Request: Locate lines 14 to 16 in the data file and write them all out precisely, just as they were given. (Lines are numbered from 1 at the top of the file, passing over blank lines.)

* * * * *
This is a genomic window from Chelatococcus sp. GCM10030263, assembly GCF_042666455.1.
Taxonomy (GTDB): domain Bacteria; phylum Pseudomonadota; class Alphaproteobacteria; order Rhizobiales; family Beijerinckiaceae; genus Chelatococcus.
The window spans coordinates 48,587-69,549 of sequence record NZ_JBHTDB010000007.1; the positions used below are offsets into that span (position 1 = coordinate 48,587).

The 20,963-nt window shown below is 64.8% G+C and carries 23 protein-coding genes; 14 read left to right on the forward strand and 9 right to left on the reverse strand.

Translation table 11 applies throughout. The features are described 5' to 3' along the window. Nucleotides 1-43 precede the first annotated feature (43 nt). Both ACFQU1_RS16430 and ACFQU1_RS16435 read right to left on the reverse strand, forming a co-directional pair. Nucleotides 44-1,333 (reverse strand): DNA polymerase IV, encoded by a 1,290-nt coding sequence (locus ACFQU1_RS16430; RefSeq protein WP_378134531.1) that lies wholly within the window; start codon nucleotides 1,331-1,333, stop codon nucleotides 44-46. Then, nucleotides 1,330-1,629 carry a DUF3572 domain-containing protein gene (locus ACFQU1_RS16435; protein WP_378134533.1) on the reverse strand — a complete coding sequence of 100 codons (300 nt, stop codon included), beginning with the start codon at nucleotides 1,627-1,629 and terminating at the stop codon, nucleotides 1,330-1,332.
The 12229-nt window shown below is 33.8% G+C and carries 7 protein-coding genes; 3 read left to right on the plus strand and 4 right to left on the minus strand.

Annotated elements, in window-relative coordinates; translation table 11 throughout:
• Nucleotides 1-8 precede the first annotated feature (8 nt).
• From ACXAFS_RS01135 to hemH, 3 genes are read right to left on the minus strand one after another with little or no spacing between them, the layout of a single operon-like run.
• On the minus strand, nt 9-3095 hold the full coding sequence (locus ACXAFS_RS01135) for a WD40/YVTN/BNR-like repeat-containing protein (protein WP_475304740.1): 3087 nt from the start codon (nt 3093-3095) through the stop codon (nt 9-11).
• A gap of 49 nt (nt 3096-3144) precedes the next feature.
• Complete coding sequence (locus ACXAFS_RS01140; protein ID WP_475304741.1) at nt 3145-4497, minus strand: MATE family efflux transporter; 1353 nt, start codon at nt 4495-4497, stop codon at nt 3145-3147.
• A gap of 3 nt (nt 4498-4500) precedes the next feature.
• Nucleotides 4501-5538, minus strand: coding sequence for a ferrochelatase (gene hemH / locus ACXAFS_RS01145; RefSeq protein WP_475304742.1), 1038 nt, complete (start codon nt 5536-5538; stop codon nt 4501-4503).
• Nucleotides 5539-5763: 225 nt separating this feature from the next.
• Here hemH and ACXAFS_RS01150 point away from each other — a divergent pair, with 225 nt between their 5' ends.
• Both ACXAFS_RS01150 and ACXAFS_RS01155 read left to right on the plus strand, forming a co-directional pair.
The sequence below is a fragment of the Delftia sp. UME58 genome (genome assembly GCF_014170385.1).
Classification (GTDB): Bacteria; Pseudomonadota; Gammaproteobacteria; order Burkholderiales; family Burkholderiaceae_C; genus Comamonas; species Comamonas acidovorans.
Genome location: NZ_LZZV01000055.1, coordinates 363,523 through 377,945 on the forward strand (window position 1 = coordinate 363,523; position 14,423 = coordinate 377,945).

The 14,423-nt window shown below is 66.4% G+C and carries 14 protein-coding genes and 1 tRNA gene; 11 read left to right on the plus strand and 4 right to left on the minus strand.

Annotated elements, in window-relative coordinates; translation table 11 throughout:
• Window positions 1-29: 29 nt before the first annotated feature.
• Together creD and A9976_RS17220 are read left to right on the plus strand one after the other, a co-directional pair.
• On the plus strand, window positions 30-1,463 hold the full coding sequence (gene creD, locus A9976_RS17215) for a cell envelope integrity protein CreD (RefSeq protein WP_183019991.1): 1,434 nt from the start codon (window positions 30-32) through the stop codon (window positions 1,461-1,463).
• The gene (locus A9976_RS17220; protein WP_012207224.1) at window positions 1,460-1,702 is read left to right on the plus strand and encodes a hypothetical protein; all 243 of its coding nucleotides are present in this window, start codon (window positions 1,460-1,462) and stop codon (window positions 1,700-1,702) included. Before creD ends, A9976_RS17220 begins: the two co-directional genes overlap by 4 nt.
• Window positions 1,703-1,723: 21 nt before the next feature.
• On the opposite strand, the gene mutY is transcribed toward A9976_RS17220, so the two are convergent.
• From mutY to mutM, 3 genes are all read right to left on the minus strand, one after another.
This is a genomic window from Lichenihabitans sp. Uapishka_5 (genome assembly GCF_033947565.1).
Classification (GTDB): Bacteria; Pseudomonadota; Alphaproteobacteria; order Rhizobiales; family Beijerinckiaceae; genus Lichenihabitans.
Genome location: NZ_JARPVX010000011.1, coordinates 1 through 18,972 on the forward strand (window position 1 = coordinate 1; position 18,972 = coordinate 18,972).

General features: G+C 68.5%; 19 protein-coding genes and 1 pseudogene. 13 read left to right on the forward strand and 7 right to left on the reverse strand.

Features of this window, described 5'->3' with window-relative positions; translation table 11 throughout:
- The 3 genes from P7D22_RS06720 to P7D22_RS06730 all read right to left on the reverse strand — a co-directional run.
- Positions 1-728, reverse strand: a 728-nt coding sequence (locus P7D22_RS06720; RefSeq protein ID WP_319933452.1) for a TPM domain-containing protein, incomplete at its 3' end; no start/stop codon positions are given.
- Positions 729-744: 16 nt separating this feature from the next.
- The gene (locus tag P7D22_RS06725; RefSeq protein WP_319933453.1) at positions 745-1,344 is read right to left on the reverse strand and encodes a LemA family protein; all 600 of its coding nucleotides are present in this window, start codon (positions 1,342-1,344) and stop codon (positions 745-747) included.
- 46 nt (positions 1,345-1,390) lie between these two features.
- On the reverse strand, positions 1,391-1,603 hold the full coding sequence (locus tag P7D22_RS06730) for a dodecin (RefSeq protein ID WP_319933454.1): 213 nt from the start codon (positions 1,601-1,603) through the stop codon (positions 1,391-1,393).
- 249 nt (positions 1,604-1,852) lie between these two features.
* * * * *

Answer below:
• Nucleotides 4501-5538, minus strand: coding sequence for a ferrochelatase (gene hemH / locus ACXAFS_RS01145; RefSeq protein WP_475304742.1), 1038 nt, complete (start codon nt 5536-5538; stop codon nt 4501-4503).
• Nucleotides 5539-5763: 225 nt separating this feature from the next.
• Here hemH and ACXAFS_RS01150 point away from each other — a divergent pair, with 225 nt between their 5' ends.